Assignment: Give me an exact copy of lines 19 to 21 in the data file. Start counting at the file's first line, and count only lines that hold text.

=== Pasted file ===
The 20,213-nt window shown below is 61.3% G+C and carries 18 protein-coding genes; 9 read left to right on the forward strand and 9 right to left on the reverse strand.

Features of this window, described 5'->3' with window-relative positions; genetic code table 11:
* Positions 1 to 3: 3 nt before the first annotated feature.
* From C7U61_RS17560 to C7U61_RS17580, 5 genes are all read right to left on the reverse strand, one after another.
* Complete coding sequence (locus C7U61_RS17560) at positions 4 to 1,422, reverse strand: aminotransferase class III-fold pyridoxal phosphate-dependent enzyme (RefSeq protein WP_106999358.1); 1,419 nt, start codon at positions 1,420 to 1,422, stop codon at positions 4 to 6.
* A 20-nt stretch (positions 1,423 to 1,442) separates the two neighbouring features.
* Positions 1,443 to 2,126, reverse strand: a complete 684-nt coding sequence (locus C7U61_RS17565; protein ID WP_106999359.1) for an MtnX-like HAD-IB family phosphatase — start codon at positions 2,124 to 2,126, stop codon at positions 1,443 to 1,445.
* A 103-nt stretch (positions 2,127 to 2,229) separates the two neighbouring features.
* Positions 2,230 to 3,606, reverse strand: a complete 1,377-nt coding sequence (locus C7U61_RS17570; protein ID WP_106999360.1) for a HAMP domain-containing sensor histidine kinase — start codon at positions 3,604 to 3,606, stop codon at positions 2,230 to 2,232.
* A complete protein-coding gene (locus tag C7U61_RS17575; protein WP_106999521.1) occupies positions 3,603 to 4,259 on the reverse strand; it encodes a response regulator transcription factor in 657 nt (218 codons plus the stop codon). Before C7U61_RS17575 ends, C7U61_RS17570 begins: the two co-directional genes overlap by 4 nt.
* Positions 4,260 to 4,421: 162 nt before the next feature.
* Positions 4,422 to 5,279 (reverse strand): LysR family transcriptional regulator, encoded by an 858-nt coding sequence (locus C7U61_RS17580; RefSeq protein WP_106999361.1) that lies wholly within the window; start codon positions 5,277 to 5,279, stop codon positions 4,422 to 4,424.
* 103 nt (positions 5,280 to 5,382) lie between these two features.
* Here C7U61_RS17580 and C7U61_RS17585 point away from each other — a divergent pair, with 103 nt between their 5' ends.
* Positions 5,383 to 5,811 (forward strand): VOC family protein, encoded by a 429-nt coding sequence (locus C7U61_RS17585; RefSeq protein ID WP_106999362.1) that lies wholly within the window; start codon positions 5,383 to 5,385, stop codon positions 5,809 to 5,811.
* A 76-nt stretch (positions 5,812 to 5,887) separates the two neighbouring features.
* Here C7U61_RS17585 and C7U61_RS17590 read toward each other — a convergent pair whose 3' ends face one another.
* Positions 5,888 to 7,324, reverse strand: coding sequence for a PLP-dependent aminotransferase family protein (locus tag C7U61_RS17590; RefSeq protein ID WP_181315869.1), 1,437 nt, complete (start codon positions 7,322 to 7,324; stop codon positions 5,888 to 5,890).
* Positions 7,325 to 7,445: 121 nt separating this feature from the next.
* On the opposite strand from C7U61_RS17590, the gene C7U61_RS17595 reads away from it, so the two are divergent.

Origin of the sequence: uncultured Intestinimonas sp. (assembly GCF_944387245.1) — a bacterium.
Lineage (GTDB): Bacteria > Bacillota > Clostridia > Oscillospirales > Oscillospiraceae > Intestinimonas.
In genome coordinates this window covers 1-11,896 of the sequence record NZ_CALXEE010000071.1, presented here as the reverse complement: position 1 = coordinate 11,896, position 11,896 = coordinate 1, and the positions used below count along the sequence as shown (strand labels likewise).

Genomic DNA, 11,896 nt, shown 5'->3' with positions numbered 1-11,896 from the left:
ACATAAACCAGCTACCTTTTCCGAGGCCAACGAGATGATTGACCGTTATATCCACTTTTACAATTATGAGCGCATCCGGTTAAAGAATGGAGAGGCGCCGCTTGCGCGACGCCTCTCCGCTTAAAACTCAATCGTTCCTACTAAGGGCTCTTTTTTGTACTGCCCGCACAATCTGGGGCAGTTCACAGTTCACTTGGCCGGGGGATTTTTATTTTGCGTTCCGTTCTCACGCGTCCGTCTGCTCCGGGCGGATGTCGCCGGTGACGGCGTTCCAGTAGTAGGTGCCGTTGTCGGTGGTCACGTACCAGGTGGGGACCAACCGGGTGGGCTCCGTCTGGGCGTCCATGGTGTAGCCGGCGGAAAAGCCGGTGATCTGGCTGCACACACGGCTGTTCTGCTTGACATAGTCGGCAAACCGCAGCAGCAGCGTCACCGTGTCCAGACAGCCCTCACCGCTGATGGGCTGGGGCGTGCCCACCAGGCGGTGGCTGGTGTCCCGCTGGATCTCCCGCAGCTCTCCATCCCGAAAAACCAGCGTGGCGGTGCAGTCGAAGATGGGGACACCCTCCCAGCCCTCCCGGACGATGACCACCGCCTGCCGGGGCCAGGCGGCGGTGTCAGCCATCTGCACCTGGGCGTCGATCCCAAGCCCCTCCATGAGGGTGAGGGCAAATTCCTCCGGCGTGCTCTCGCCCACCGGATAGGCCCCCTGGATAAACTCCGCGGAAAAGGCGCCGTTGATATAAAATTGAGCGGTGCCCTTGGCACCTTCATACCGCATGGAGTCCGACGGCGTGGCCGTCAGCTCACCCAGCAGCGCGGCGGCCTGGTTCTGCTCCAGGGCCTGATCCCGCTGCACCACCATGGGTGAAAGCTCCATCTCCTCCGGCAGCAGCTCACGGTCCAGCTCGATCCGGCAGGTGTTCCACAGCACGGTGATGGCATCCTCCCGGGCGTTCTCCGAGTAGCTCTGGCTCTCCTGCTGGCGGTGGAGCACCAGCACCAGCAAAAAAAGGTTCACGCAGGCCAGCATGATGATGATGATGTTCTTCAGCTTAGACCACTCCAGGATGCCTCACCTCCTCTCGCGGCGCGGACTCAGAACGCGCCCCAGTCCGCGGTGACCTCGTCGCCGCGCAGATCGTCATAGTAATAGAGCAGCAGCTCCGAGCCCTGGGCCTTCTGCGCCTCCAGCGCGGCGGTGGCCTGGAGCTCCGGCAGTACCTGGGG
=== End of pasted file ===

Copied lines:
* Positions 7,325 to 7,445: 121 nt separating this feature from the next.
* On the opposite strand from C7U61_RS17590, the gene C7U61_RS17595 reads away from it, so the two are divergent.

Origin of the sequence: uncultured Intestinimonas sp. (assembly GCF_944387245.1) — a bacterium.